The single most important thing about science is the pursuit of truth to the greatest extent possible, using the scientific method. This pursuit must be tempered with the realization that the extent to which truth can be attained varies greatly among the different disciplines of science.
In physics, for instance, it is possible to design and conduct precise, highly controlled experiments, that can be independently verified. This rigorous methodology makes it possible to measure the mass of an electron, to an accuracy of better than one part per million, and to establish clear causal relationships in fundamental physical phenomena. In epidemiology, on the other hand, it is necessary to use imprecise observational techniques, to study humans. These non-experimental methods make it very difficult to accurately measure a potentially toxic exposure, and to establish a casual relationship between the exposure and a chronic disease that develops decades later.
The pursuit of truth is so important, because it is the only way that scientific advances can be made. New research on a particular scientific issue must not be inhibited or compromised, because a consensus about the issue currently exists. Science is not about consensus, but about accurate findings that can be independently verified.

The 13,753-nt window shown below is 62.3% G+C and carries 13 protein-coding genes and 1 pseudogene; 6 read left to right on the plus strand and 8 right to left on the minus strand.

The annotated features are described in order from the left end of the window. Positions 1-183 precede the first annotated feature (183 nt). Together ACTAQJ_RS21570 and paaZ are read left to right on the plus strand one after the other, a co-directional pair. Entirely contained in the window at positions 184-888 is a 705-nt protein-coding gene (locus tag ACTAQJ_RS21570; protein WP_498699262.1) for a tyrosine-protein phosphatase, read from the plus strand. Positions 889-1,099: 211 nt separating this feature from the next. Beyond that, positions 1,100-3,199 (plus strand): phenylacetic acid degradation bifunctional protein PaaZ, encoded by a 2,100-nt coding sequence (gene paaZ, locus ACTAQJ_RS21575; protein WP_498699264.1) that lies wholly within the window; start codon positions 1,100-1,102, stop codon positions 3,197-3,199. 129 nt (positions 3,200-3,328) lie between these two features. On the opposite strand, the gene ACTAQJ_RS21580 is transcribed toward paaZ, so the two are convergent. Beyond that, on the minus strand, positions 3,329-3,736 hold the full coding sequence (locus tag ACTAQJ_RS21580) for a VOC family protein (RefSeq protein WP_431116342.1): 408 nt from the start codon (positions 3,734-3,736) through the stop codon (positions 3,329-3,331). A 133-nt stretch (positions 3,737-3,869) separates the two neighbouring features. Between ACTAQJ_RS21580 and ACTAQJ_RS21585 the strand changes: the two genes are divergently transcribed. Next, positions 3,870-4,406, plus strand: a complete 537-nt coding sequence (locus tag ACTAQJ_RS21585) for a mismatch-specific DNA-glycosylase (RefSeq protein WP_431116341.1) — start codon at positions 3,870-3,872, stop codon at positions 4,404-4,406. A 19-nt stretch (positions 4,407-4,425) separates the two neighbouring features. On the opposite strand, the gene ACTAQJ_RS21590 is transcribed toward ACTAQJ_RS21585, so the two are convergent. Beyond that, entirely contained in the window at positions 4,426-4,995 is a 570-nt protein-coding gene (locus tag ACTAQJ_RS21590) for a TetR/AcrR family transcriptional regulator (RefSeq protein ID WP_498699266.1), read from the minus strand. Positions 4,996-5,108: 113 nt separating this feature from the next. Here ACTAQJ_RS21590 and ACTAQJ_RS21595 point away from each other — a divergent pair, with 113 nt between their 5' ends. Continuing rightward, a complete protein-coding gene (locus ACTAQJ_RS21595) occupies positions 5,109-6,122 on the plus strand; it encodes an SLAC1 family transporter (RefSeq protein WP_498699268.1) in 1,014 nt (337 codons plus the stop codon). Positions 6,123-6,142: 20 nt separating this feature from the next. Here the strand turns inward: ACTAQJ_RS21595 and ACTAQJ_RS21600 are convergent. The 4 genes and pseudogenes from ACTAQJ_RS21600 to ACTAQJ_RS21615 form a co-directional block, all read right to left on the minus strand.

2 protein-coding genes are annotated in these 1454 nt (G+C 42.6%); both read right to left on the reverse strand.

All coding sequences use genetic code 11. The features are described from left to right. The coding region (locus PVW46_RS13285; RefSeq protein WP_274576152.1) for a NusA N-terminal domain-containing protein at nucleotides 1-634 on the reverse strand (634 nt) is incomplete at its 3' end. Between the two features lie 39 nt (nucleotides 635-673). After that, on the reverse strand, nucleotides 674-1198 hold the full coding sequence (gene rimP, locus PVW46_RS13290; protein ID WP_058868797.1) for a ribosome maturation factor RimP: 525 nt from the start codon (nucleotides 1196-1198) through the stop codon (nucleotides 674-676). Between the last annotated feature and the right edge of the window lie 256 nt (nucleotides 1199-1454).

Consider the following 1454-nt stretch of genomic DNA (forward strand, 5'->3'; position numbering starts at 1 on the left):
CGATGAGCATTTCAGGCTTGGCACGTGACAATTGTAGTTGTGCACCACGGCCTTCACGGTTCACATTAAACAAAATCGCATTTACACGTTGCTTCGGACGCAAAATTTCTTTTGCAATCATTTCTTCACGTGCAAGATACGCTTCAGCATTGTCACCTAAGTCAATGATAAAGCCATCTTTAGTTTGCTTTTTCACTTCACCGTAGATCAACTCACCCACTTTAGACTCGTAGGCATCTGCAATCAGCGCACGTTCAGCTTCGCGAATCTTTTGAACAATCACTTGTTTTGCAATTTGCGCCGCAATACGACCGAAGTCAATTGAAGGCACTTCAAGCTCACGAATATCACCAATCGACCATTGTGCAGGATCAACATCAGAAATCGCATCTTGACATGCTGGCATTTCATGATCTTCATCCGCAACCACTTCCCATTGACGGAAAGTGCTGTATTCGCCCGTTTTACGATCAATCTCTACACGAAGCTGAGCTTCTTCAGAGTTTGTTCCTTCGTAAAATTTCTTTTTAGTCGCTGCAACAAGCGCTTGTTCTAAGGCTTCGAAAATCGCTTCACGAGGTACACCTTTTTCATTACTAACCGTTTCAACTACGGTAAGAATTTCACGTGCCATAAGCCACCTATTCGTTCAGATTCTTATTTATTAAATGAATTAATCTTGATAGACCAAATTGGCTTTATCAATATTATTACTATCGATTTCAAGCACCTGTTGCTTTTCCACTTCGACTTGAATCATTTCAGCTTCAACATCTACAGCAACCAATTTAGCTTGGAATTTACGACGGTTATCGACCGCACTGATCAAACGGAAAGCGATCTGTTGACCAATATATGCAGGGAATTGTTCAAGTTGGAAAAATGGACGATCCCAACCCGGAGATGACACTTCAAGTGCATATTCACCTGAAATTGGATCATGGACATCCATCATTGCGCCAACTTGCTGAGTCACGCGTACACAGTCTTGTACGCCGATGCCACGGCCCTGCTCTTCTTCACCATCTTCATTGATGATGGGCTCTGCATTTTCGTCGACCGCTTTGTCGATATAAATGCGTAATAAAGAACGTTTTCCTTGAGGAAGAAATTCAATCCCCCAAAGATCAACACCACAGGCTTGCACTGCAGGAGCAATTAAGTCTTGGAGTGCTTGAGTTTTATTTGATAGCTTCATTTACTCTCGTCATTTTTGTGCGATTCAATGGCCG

There are many instances where the truth on a scientific issue has evolved over time. For example, Albert Einstein made a major contribution to the evolution of scientific knowledge, when he discovered the special theory of relativity. The classical laws of motion, set down by Isaac Newton in 1687, stood as correct for over 200 years. In 1905, however, Einstein showed that these laws are not valid at velocities approaching the speed of light, although they are essentially correct for ordinary, non-relativistic motion.
It is vital that the pursuit of truth in all areas of science continue, unimpeded by non-scientific considerations such as popularity and politics.

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